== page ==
In addition to your 401(k) contributions, you can contribute to a Roth IRA. A Roth IRA will be held outside of your employer-sponsored plan but is just as easy to set up.
Adhere to the contribution limits both—$19,500 and $6,000 respectively—and you can grow your retirement savings by $25,500 annually ($33,000 if you're 50 and older) plus any employer contributions.
A good strategy would be to contribute to your 401(k) up to the amount your employer matches. Then, contribute as much as you can towards your Roth IRA until you reach the limit. This way, you'll maximize the free money you'll receive from your employer and increase the amount of tax-free distributions you'll have during retirement.
Can I Contribute to a Traditional IRA and a 401(k)?
If you prefer contributing pre-tax money towards your retirement accounts, the two options you have are a traditional IRA and an employer-sponsored 401(k).
Like a Roth IRA, a traditional IRA is set up through an outside institution, like Fidelity. However, instead of allocating after-tax dollars like a Roth IRA, a traditional IRA uses money before taxes are taken out.
This means you can contribute more to your traditional IRA and have less tax burden during your working years. However, like a 401(k), the distributions you take during retirement will be taxed.
You can contribute up to $6,000 towards your traditional IRA while still contributing towards your 401(k). Like the previous scenario, you can contribute a total of $25,500 towards retirement, $33,000 if you're 50 and older.
Additionally, you can rollover old 401(k)s into an IRA. Rather than transferring old 401(k)s into your current 401(k), you can consolidate them into an IRA and take advantage of the increased investing options.
Can I Contribute to a 401(k), an IRA, a Roth IRA, and a Roth 401(k)?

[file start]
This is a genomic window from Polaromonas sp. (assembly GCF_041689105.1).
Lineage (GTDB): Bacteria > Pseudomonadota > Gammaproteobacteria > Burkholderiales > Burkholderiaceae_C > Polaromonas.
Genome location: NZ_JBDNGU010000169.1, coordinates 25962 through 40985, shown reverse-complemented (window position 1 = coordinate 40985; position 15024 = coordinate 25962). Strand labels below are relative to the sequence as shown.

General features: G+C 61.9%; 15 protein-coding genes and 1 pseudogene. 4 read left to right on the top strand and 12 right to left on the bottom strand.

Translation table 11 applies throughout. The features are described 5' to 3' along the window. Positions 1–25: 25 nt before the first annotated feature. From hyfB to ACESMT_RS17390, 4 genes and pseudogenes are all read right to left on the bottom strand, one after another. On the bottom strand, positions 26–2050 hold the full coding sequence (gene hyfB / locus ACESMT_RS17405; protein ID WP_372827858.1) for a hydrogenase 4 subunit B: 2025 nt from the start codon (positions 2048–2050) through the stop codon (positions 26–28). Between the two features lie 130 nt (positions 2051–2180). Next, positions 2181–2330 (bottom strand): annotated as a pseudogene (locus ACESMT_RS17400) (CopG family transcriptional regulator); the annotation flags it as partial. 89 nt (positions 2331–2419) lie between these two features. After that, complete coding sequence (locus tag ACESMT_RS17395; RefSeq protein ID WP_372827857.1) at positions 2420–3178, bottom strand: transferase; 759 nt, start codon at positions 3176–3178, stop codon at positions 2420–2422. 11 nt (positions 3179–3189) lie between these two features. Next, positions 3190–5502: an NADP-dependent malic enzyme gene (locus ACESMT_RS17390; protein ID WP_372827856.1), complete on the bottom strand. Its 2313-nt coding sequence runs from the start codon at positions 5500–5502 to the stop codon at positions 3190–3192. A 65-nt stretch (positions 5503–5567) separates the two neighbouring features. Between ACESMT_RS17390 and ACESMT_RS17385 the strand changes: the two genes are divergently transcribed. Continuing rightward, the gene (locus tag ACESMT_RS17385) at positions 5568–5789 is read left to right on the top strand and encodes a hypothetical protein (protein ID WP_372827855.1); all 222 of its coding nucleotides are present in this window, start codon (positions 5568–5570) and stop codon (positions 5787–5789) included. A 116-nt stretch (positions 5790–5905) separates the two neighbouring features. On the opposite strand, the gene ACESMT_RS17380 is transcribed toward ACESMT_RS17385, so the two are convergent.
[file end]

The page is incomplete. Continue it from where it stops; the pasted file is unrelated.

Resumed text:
If you have the means, you can certainly contribute to all four retirement accounts as long as your contributions stay under the IRS limits.
The maximum amount an individual can contribute to all four accounts is $31,500, or $40,000 for those 50 and older.
Contributions made towards both a 401(k) and Roth 401(k) can't total more than the limit of $19,500. While $6,000 can be contributed each towards a traditional IRA and a Roth IRA.
Additionally, an employer's matching contributions towards a 401(k) can't increase the total 401(k) contribution to more than $58,000 or 100% of your income, whichever is less.
The Benefits of Diversifying Your Retirement Accounts
We've touched on the difference between traditional and Roth retirement accounts. It's important to consider each in regards to your current financial situation and your retirement goals.
Matching contributions by an employer are a great incentive to contribute towards a 401(k). Additionally, the tax-free retirement distributions of Roth IRAs and Roth 401(k)s are something to consider as well.
Moreover, the investment options provided by a 401(k) plan are significantly limited to the options provided in an IRA. By spreading out your retirement savings between 401(k)s and IRAs, you can take advantage of your employer's 401(k) match and invest in a broader array of investments in an IRA.